So many honky-tonk badonkadonks later, it's difficult to recall that mainstream country once had a thriving bloc of introspective singer-songwriter types. That was as recently as the early '90s, when sensitive tunesmiths like Mary Chapin Carpenter and Rodney Crowell could still be viable hitmakers, before an incoming wave of Garth-mania swept them to the margins. Sugarland sure seem to remember, though. Love on the Inside, the third CD from the duo of Jennifer Nettles and Kristian Bush, is, in part, a welcome return to that kind of bygone lyricism, where songs that hooked into the details of human foible and frailty could flourish.
Not that the whole album is that reflective. Sugarland want to evoke Mary Chapin Carpenter, but they want to be Garth, too. Can one act be perceptive troubadours and do the extroverted arena-rock thing? Sugarland make a decent case. Love isn't perfect, but it suggests that the duo really are the first stars of their generation equipped to marry these sensibilities. Nettles' supple, playful, and extremely Georgia-accented voice is a big reason they get away with covering so much ground; when she blows in your ear, you'd follow her anywhere. It also helps (at least if you intend to go double platinum, as Sugarland's first two CDs did) that their instrumental sound isn't nearly so country as her voice. With Bush playing acoustic guitar hero, their antecedents are more in mandolin-flavored rock albums like John Mellencamp's Scarecrow than in the Buck Owens or Hank Williams catalogs.
Even so, there's no shortage of goofy, arena-ready crowd-pleasers. The opening ''All I Want to Do,'' an ode to playing hooky from work for a.m. nookie, already has hockey rinks full of fans singing this erotic chorus: ''All I want to do-oo-oo-oo-oo-oo-oo-oo-oo-oo-oo-oo-oo-oo-oo-oo-oo-oo.'' And the jaunty ''It Happens'' runs through everyday frustrations before Nettles sings a quiet ''shhh'' in front of the title phrase, in the tradition of cheekily potty-mouthed hits like Blake Shelton's ''Some Beach.'' When Sugarland do get serious, they can overreach for their love-and-healing themes, as on ''Love,'' a quasi-spiritual rock anthem that sounds like Bon Jovi trying to cop U2's feel. But they're on surer footing when they get down to emotional specifics. Loss is mourned in ''Joey,'' which seems to allude to a lover's drunk-driving death, and celebrated in ''Already Gone,'' which finds acceptance in how living and leaving are nearly synonymous states of being.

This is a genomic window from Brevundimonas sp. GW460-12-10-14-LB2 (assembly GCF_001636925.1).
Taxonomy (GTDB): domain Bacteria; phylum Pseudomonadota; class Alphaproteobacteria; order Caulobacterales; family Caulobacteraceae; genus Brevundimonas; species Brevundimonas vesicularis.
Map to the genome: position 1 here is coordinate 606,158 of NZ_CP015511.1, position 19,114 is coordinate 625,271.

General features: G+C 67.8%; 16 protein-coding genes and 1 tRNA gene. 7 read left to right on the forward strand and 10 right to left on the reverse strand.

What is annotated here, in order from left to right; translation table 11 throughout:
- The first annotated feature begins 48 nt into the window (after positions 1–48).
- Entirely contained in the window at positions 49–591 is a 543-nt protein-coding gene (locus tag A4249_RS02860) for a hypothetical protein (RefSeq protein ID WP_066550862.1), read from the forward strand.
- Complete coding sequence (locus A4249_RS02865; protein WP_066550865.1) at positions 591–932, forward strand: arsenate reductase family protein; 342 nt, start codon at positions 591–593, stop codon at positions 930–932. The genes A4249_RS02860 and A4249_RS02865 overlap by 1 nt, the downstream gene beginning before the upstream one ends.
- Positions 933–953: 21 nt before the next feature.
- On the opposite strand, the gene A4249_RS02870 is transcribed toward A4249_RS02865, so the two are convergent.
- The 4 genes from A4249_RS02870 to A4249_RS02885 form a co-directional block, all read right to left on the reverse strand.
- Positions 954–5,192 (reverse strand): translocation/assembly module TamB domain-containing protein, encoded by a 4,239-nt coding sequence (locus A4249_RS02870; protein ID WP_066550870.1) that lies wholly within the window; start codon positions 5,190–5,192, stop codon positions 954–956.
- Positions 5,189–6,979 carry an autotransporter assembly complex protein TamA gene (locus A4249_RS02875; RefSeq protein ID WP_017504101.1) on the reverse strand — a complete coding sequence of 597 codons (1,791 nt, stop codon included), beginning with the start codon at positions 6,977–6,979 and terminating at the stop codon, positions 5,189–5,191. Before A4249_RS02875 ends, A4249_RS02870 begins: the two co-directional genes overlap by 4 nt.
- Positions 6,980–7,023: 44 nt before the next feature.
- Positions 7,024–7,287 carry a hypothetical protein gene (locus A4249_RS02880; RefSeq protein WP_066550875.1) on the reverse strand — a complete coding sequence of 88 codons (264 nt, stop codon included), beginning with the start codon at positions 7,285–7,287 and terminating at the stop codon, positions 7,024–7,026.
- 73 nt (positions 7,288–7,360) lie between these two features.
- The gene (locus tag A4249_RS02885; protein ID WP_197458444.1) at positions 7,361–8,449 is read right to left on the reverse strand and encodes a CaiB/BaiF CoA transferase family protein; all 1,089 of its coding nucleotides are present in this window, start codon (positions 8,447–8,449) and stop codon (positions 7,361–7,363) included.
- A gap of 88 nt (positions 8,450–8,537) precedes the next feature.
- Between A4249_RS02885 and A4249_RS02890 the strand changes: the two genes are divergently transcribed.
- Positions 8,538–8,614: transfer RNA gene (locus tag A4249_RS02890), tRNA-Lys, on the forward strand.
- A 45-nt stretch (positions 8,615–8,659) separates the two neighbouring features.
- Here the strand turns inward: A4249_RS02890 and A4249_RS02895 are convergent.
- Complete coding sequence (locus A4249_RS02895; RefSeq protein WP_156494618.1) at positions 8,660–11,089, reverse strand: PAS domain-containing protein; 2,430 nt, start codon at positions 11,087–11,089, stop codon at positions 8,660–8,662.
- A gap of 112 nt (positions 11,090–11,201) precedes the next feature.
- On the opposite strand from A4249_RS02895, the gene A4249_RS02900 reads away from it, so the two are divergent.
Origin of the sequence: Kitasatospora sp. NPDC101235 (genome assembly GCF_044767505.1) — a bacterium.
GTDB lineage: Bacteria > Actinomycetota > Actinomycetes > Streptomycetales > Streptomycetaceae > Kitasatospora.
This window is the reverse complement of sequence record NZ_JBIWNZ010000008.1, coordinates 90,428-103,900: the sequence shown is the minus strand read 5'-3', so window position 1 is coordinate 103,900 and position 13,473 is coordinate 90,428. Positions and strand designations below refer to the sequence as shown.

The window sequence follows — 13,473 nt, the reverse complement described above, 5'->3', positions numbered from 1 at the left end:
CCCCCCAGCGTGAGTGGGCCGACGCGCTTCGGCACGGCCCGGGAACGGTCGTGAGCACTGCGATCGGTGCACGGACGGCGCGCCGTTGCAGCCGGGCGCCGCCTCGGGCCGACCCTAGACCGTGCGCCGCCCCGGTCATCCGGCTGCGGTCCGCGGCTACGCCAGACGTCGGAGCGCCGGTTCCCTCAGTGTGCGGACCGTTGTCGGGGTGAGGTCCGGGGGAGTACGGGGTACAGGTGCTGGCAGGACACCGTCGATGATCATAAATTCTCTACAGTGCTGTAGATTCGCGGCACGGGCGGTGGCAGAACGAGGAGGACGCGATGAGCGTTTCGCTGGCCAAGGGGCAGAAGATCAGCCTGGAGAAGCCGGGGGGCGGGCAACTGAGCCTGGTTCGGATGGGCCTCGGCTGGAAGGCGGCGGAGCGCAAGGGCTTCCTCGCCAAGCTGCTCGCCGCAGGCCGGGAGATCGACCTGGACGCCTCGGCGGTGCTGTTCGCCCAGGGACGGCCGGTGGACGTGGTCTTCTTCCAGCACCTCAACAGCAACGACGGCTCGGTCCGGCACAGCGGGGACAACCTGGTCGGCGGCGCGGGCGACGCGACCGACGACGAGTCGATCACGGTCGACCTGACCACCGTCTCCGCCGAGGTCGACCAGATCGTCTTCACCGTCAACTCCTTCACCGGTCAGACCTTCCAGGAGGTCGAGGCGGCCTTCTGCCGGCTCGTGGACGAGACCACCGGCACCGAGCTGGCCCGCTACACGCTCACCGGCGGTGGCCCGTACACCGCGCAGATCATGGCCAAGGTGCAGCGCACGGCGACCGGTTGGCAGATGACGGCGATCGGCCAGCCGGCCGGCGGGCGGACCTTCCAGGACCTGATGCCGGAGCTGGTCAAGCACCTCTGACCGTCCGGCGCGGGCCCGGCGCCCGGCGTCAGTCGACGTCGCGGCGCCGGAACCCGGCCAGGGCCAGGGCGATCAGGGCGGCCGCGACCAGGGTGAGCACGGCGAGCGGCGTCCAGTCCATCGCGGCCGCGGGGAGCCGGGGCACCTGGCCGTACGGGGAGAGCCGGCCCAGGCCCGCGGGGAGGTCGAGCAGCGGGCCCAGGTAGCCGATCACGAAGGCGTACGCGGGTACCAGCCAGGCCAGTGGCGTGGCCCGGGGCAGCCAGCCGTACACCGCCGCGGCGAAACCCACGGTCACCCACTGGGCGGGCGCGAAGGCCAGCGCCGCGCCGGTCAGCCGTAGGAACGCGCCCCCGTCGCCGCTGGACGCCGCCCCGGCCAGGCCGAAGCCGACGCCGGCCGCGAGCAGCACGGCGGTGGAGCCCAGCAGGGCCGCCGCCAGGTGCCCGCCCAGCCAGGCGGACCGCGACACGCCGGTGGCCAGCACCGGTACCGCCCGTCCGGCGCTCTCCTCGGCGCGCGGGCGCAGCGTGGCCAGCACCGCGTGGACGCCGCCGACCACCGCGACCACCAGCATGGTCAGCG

The album's greatest keeper is ''Keep You'' one of several tunes co-penned with the great country songwriter Bobby Pinson which chronicles a tumultuous relationship that's gone numb. Facing the disinterested lover she's returned to, Nettles lets her twang drift up into near-soprano tones: ''It's a bittersweet victory/Lovin' the ghost in front of me.'' Later, recalling a failed detour, she adds, ''It's a bittersweet victory/Knowin' someone else wanted me.'' It turns out Sugarland, whose very name promises easy confections, have made salty tears the best part of their recipe. A-
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